In Graz, Austria, onlookers watch a smoldering synagogue the morning after Kristallnacht, November 10, 1938 (public domain)

“I nearly cried when I read how many synagogues are afraid to share their locations,” Yohanan told The Times of Israel.

“We thought those days would never come back,” said Yohanan, who lives on Kibbutz Tirat Tzvi.

Although it appears there have not been Kristallnacht cancellations in the US, that is not the case in Europe. In Groningen, the Netherlands, for example, an annual “silent march” for Kristallnacht was canceled due to fears that Palestinian supporters would find it provocative.

“We don’t want the march to be viewed as a demonstration because it is not,” said Geert Volders, director of the city’s Stichting Folkingestraat Synagogue.

Historians regard “The Night of Broken Glass” on November 9-10, 1938, as a prelude to the Holocaust, as well as a “test run” for Hitler to gauge global reaction to his plans for Europe’s Jews.

‘Jews are not safe’

Outside the Jewish state, survivors are now reluctant to wear Jewish symbols, said Manya, a Polish-born survivor who lives in the US.

“I think twice before I wear my Star of David,” said Manya. “It is a catastrophe what is happening today: not only Hamas but the antisemitism in the universities. Before, I went outside with a Magen David on my shirt, now I think twice about it,” said Manya.

In Los Angeles, a Jewish man was attacked in public by a Palestinian activist and died several hours later. One California-based survivor interviewed by MOTL said “sleepless nights” became part of their lives again since October 7.

“The October 7 terror attack brought back so many memories of what I saw as a child,” said Maud, a survivor who lives in California.

“When it all happened on October 7, I couldn’t believe it. I’ve had sleepless nights since and it just brought back so many memories. I don’t know how to cope,” said Maud.

A Jewish man falls to the ground after allegedly being struck with a megaphone by an anti-Israel protester in Los Angeles on November 5, 2023. (Screen capture/X)

Some survivors said the Hamas massacres shattered a relative sense of inner balance they toiled to achieve for decades.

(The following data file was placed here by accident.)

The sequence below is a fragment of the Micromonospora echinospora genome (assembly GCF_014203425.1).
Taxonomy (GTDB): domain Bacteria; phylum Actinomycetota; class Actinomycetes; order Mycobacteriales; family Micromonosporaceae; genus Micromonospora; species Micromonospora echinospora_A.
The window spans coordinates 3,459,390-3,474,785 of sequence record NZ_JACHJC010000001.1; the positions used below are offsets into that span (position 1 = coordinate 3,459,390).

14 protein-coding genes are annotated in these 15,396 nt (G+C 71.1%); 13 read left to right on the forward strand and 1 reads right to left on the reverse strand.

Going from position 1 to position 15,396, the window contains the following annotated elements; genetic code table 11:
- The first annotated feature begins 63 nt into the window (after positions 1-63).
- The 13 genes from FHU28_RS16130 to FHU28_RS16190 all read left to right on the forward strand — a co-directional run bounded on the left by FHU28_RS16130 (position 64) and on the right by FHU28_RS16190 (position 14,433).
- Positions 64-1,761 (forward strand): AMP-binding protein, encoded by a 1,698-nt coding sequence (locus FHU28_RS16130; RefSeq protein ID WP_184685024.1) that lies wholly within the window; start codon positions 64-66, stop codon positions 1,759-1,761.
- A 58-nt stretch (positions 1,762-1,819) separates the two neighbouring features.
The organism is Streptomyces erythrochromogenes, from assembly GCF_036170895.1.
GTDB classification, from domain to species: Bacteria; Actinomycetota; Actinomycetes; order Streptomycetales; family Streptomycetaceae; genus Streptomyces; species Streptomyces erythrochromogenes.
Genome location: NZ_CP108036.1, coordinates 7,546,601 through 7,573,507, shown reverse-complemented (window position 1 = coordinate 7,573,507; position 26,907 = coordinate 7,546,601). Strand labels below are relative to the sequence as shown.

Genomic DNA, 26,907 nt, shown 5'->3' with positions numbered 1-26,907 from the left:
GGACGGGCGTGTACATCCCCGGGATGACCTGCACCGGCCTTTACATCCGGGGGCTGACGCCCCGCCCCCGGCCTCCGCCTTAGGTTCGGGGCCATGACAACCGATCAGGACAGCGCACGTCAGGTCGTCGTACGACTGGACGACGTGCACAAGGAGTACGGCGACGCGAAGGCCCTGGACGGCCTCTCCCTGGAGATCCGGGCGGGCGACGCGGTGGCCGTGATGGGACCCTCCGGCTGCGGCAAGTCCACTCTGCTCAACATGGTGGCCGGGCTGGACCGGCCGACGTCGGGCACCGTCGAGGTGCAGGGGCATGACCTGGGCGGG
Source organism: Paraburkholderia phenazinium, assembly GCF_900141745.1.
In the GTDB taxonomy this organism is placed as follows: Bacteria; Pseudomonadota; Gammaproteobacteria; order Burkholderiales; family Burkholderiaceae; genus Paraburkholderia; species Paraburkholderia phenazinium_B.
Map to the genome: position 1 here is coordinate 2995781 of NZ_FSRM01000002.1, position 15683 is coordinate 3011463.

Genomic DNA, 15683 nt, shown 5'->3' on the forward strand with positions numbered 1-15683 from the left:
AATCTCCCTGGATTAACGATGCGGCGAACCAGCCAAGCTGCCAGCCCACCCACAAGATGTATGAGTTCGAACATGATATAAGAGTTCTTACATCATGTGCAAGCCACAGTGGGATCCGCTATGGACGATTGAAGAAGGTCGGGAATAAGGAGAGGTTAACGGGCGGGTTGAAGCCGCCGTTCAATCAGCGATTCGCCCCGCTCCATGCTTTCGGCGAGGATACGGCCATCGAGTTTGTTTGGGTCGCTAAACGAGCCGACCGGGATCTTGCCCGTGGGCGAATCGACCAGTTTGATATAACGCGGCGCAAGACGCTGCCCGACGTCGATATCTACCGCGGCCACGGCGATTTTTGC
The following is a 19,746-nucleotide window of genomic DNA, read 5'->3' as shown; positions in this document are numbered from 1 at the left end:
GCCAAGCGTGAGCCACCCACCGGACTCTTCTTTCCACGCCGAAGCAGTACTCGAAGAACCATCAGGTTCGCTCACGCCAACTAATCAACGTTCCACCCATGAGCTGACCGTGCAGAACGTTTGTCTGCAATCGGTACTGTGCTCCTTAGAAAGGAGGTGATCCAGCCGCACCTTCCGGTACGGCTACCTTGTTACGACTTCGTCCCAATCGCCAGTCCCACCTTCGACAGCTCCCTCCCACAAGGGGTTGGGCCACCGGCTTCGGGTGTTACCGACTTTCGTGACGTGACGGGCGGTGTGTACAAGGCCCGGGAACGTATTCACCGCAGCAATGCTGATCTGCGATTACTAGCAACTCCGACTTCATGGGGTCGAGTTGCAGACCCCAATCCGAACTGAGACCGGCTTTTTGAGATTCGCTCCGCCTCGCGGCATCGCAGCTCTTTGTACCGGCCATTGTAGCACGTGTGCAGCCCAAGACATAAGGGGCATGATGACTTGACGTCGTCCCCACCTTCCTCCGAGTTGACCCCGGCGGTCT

“I am devastated to see how Jews are being attacked today. Jews are not safe,” said Nate, a survivor who lives in Canada.

“I am very troubled by this and am struggling to retain my equilibrium,” said Nate, who was attacked on the street for being a Jew while growing up.

“My optimism is shattered. We must collectively feel the pain felt by parents whose child is abducted and threatened with death. Hamas’s barbarism is equal and almost exceeds what I experienced during the Shoah,” said Nate, most of whose family were murdered at Auschwitz-Birkenau.

Hamas’s barbarism is equal and almost exceeds what I experienced during the Shoah

“It started with words and continued with actions. I am devastated to see how Jews are being attacked today. Jews are not safe. I saw where antisemitism can lead to and I am very concerned,” said Nate.

With hundreds of American synagogues set to go forward with Kristallnacht programs on Thursday, some have committed to keep their lights on all night, as per the Israel-based initiative.

For example, at Young Israel of Sharon, Massachusetts, a 90-minute “Light From the Synagogue” program will focus on “our light” having not been “extinguished” during the Holocaust or after the Hamas massacres.

According to Young Israel, many congregants in Sharon, located outside Boston, had not heard about the Kristallnacht event due to a strenuous news cycle. In gathering as many Jews as possible, the shul hopes to express “our continued presence and vibrancy,” said a flyer.